Tourette’s Syndrome

Grace Jones, J1 Feature Writer

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Tourette’s syndrome
By: Grace Jones

Tourette’s syndrome is a problem with the nervous system that causes people to make sudden movements or sounds, called tics, that they can’t control.
About 100,000 Americans have full-blown Tourette’s syndrome, but more people have a milder form of the disease. It often starts in childhood, and more boys than girls get it. Symptoms often get better as children grow up. For some people, they go away completely.
Tourette’s has been linked to different parts of the brain, including an area called the basal ganglia, which helps control body movements. Differences there may affect nerve cells and the chemicals that carry messages between them. Researchers think the trouble in this brain network may play a role in Tourette’s.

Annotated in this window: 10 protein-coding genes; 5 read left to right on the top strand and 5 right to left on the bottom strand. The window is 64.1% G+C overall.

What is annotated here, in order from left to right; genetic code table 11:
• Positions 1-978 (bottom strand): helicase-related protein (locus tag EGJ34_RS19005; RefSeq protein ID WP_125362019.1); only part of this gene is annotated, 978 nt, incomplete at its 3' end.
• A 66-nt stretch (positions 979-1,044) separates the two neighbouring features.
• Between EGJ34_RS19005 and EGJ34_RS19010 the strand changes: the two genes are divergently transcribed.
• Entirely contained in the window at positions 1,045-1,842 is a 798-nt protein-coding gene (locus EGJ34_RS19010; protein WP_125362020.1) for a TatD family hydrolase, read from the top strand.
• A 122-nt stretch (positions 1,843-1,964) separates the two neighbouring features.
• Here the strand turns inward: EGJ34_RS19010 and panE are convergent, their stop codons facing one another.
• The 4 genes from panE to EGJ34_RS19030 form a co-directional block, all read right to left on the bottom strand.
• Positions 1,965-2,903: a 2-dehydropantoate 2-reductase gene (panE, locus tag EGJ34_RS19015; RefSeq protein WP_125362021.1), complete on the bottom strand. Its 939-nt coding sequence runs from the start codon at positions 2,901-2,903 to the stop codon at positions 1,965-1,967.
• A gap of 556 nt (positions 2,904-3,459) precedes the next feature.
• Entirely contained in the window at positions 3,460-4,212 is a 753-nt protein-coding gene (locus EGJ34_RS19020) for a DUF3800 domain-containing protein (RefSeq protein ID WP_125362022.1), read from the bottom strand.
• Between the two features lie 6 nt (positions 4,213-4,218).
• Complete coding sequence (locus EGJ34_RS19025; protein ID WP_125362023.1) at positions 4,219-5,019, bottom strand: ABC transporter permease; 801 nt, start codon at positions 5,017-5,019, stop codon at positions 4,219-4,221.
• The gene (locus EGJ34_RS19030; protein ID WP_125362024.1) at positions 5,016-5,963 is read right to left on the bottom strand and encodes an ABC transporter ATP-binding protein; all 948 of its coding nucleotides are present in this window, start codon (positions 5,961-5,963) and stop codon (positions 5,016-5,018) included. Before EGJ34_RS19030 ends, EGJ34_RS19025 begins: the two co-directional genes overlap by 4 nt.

Doctors don’t know exactly what causes these problems in the brain, but genes probably play a role. It’s likely that there is more than one cause.
The main symptom is tics. Some are so mild they’re not even noticeable. Others happen often and are obvious. Stress, excitement, or being sick or tired can make them worse. The more severe ones can be embarrassing and can affect your social life or work.

There are two types of tics – motor and vocal tics. Motor tics involve movement. They include: arm or head jerking, Blinking, making a face, mouth twitching, and shoulder shrugging.
Vocal tics include: barking or yelping, clearing your throat, coughing, grunting, repeating what someone else says, shouting, sniffing, and swearing.
Tics can be simple or complex. A simple tic affects one or just a few parts of the body, like blinking the eyes or making a face.
A complex one involves many parts of the body or saying words. Jumping and swearing are examples.

Resources
https://www.webmd.com/brain/tourettes-syndrome#1